Naval strategy. Mahan of the XXI century

Naval strategy. Mahan of the XXI century
Naval strategy. Mahan of the XXI century

The system of planning and directing maritime, including naval, activities in the United States is fundamentally different from the domestic one.

The role of the US Congress is incomparably great in this

It is to Congress that the Secretary of the Navy and the Commander-in-Chief (CNO) are proving the validity of their proposals. In the committees of the Senate and the House of Representatives, there are several personalities known to us who greatly influence decision-making, primarily related to the financing of the Navy, its shipbuilding programs and projects.

Elaine Luria (Elain Luria) is definitely one of them, although not the most authoritative in the field of nautical strategies.


The rest of the characters are also famous and therefore predictable.

A few days ago, VO published an article by Luria in translation and with comments by Alexander Timokhin.

The article is of interest, first of all, because it reflects the views of parliamentarians about the strategic ideas of using the US Navy in the future.

Moreover, the summary of our colleague says.

… No assessment of these ideas can negate the fact that Americans have no other ideas. There is no strategy of wars and non-wars of the future that has been formalized.

For better or not, what the deputies of the House of Representatives Luria and a number of other figures write, ultimately boils down to repeating the success of the Cold War - to win without engaging in large-scale hostilities.

And to do this by creating forces that were originally intended specifically for containment, and not for war.

This is not entirely true, although it is partially true.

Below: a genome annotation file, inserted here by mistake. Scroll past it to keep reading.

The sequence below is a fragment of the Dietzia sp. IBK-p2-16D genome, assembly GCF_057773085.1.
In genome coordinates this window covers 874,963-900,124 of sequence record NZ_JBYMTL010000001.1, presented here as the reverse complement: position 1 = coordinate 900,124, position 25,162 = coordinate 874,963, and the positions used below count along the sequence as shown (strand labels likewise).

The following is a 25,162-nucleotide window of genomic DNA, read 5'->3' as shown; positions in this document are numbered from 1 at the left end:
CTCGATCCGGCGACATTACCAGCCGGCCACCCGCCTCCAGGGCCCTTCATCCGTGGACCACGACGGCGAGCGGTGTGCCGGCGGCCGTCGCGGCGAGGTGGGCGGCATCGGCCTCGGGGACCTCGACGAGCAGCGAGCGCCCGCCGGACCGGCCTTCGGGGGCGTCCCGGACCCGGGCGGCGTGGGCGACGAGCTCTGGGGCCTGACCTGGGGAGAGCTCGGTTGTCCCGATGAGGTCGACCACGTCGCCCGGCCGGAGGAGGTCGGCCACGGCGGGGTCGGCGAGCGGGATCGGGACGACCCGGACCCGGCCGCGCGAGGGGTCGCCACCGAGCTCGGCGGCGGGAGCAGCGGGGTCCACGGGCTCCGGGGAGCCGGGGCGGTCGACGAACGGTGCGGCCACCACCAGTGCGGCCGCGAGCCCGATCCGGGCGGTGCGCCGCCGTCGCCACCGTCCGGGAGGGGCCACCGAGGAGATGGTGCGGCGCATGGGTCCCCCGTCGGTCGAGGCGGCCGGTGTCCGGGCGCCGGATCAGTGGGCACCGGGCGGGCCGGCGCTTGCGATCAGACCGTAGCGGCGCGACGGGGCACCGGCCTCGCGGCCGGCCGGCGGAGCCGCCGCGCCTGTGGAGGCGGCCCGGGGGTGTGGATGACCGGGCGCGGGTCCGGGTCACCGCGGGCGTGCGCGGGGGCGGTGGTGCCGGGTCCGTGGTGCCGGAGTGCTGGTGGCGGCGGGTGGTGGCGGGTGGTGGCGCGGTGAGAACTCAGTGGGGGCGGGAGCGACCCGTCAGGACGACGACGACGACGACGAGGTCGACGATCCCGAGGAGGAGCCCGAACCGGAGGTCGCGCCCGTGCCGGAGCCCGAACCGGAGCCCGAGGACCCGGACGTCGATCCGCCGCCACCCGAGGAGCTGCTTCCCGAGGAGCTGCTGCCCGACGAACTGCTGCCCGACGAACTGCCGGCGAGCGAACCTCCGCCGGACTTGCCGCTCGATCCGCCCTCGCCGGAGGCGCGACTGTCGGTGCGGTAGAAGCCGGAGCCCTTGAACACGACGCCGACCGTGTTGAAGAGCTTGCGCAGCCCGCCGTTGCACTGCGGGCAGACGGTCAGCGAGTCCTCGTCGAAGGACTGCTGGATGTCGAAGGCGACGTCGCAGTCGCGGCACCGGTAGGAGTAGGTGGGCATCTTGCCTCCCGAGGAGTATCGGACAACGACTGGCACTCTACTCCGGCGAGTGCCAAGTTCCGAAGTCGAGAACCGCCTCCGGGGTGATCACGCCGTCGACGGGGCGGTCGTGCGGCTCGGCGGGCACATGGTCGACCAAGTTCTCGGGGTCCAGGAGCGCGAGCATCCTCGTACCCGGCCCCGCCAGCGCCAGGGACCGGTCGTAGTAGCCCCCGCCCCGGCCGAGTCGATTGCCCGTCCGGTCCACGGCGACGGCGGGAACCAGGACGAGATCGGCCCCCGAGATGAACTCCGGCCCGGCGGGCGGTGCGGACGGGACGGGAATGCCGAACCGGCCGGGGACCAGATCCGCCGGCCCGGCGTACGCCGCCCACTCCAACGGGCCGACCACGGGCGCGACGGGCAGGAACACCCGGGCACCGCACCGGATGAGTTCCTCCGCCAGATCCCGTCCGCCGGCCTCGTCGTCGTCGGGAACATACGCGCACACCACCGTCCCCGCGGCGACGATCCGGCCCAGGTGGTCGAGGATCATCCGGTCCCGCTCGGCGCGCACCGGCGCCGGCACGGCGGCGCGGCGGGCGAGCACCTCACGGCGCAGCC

The previous interview posted by colleague Timokhin is not so categorical.

But this is natural. The competence of the Minister of the Navy is, by definition, higher than that of Commander Luria.

The American military and political leadership is in the process of the most profound rethinking of how to deal with future conflicts. But rethinking is not a crisis

America's defense strategy in the Indo-Pacific is indeed far from desired. In essence, this is a conflict caused by a mismatch between Washington's strategic goals and the means at its disposal.

Faced with an increasingly contested regional security situation and limited defense resources, the US military is no longer confident in its ability to single-handedly maintain a favorable balance of power in the Indo-Pacific. But their efforts to mobilize allies in the region are palpable and are already yielding results. And this is also a consequence of a well-thought-out and formulated within the existing resources of the maritime strategy.

The US is currently conducting two "large-scale" military exercises

The first is a joint Indo-Pacific military exercise led by the Indo-Pacific Command of the United States with the participation of Japan, Australia and the UK. Other - Global Integrated Naval Exercise LSE 2021 (Large Scale Exercise 2021)conducted by the US Navy around the world, the largest naval exercise since 1981.

An American military scientist told the media that they are intended to demonstrate to China and Russia that the US naval forces can simultaneously solve the problems of the Black Sea, the Eastern Mediterranean, the South China and East China Seas.

There are also more unusual ideas.

Privateers against China

Naval strategists are struggling to find ways to counter China's burgeoning navy.